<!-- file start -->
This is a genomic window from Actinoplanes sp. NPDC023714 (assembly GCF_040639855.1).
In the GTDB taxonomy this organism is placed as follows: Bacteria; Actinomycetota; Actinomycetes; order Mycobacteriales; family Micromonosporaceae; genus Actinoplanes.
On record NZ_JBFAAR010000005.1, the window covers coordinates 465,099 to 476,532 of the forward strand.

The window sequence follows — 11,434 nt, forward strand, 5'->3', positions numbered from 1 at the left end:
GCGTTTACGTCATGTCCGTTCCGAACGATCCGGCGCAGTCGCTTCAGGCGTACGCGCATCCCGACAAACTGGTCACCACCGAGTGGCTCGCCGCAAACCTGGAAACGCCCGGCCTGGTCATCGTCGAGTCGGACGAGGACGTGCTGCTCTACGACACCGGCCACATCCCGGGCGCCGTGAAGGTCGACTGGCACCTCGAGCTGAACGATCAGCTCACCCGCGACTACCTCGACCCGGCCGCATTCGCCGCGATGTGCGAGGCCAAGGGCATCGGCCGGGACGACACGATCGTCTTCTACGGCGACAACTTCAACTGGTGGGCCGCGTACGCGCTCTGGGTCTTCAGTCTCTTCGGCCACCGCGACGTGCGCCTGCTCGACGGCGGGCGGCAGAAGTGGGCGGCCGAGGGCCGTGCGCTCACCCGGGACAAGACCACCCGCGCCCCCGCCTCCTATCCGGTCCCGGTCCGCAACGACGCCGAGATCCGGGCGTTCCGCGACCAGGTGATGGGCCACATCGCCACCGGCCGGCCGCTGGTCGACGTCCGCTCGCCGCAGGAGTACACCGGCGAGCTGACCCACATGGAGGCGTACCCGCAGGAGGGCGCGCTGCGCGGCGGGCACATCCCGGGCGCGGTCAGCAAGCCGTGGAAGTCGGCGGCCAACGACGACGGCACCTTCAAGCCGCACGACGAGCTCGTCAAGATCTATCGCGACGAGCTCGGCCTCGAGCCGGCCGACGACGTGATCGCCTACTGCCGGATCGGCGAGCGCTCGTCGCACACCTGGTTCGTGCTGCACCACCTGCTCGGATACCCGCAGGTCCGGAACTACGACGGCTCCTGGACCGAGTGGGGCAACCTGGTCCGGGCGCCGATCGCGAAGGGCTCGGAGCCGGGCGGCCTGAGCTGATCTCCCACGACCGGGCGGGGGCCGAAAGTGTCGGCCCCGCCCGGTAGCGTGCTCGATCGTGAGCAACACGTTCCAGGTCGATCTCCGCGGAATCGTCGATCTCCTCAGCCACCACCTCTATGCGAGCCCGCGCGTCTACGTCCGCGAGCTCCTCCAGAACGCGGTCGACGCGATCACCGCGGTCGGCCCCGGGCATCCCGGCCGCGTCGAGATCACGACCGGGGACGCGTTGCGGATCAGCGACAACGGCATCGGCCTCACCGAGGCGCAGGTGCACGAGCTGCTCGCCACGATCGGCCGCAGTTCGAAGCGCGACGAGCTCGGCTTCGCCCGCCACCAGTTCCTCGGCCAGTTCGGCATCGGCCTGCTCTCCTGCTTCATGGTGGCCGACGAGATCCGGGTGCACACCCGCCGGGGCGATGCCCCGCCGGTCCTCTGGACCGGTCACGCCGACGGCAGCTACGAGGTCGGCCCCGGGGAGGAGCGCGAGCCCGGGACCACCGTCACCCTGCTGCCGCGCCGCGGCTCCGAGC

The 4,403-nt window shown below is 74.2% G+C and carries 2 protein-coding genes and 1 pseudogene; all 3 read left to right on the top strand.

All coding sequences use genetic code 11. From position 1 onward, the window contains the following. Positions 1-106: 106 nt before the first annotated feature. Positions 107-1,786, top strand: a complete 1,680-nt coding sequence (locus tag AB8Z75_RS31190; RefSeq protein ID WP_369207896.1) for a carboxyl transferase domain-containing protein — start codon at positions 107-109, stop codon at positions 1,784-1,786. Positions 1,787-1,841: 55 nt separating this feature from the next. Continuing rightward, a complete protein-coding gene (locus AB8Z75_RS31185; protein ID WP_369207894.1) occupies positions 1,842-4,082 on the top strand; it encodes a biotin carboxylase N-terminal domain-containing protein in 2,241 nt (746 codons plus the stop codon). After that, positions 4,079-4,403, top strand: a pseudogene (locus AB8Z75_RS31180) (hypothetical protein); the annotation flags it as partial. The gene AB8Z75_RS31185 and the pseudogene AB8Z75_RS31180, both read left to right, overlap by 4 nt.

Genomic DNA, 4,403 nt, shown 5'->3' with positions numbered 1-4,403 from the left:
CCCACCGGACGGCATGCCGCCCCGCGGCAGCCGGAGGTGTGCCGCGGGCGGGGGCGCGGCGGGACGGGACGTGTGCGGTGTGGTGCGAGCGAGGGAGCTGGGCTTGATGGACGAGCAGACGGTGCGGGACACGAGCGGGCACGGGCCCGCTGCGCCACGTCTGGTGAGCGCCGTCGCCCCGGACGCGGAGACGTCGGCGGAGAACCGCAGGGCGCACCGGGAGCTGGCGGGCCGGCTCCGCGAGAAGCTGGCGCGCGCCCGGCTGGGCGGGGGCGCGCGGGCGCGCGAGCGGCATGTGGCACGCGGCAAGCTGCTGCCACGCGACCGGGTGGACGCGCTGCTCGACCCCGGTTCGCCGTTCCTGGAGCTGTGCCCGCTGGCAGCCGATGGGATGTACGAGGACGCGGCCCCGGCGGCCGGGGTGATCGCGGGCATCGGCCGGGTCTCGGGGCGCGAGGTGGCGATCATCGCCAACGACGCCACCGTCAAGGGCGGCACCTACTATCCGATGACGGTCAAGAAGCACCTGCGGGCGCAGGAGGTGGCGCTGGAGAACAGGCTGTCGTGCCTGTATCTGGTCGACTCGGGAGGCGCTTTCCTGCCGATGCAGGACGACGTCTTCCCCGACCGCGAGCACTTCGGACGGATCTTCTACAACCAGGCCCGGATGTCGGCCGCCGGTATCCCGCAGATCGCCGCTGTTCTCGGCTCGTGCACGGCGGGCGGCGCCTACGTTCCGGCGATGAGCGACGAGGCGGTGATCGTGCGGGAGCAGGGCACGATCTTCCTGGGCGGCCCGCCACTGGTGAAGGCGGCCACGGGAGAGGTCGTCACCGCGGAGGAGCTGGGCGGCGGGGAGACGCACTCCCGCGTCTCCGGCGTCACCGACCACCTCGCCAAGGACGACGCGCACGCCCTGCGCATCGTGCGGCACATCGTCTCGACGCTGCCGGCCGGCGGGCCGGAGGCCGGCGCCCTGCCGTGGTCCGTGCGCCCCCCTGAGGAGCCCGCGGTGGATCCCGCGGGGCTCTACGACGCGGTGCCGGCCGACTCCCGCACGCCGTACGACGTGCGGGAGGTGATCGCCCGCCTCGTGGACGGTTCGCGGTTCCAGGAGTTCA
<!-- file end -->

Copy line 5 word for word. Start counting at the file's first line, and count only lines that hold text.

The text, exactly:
GCGTTTACGTCATGTCCGTTCCGAACGATCCGGCGCAGTCGCTTCAGGCGTACGCGCATCCCGACAAACTGGTCACCACCGAGTGGCTCGCCGCAAACCTGGAAACGCCCGGCCTGGTCATCGTCGAGTCGGACGAGGACGTGCTGCTCTACGACACCGGCCACATCCCGGGCGCCGTGAAGGTCGACTGGCACCTCGAGCTGAACGATCAGCTCACCCGCGACTACCTCGACCCGGCCGCATTCGCCGCGATGTGCGAGGCCAAGGGCATCGGCCGGGACGACACGATCGTCTTCTACGGCGACAACTTCAACTGGTGGGCCGCGTACGCGCTCTGGGTCTTCAGTCTCTTCGGCCACCGCGACGTGCGCCTGCTCGACGGCGGGCGGCAGAAGTGGGCGGCCGAGGGCCGTGCGCTCACCCGGGACAAGACCACCCGCGCCCCCGCCTCCTATCCGGTCCCGGTCCGCAACGACGCCGAGATCCGGGCGTTCCGCGACCAGGTGATGGGCCACATCGCCACCGGCCGGCCGCTGGTCGACGTCCGCTCGCCGCAGGAGTACACCGGCGAGCTGACCCACATGGAGGCGTACCCGCAGGAGGGCGCGCTGCGCGGCGGGCACATCCCGGGCGCGGTCAGCAAGCCGTGGAAGTCGGCGGCCAACGACGACGGCACCTTCAAGCCGCACGACGAGCTCGTCAAGATCTATCGCGACGAGCTCGGCCTCGAGCCGGCCGACGACGTGATCGCCTACTGCCGGATCGGCGAGCGCTCGTCGCACACCTGGTTCGTGCTGCACCACCTGCTCGGATACCCGCAGGTCCGGAACTACGACGGCTCCTGGACCGAGTGGGGCAACCTGGTCCGGGCGCCGATCGCGAAGGGCTCGGAGCCGGGCGGCCTGAGCTGATCTCCCACGACCGGGCGGGGGCCGAAAGTGTCGGCCCCGCCCGGTAGCGTGCTCGATCGTGAGCAACACGTTCCAGGTCGATCTCCGCGGAATCGTCGATCTCCTCAGCCACCACCTCTATGCGAGCCCGCGCGTCTACGTCCGCGAGCTCCTCCAGAACGCGGTCGACGCGATCACCGCGGTCGGCCCCGGGCATCCCGGCCGCGTCGAGATCACGACCGGGGACGCGTTGCGGATCAGCGACAACGGCATCGGCCTCACCGAGGCGCAGGTGCACGAGCTGCTCGCCACGATCGGCCGCAGTTCGAAGCGCGACGAGCTCGGCTTCGCCCGCCACCAGTTCCTCGGCCAGTTCGGCATCGGCCTGCTCTCCTGCTTCATGGTGGCCGACGAGATCCGGGTGCACACCCGCCGGGGCGATGCCCCGCCGGTCCTCTGGACCGGTCACGCCGACGGCAGCTACGAGGTCGGCCCCGGGGAGGAGCGCGAGCCCGGGACCACCGTCACCCTGCTGCCGCGCCGCGGCTCCGAGC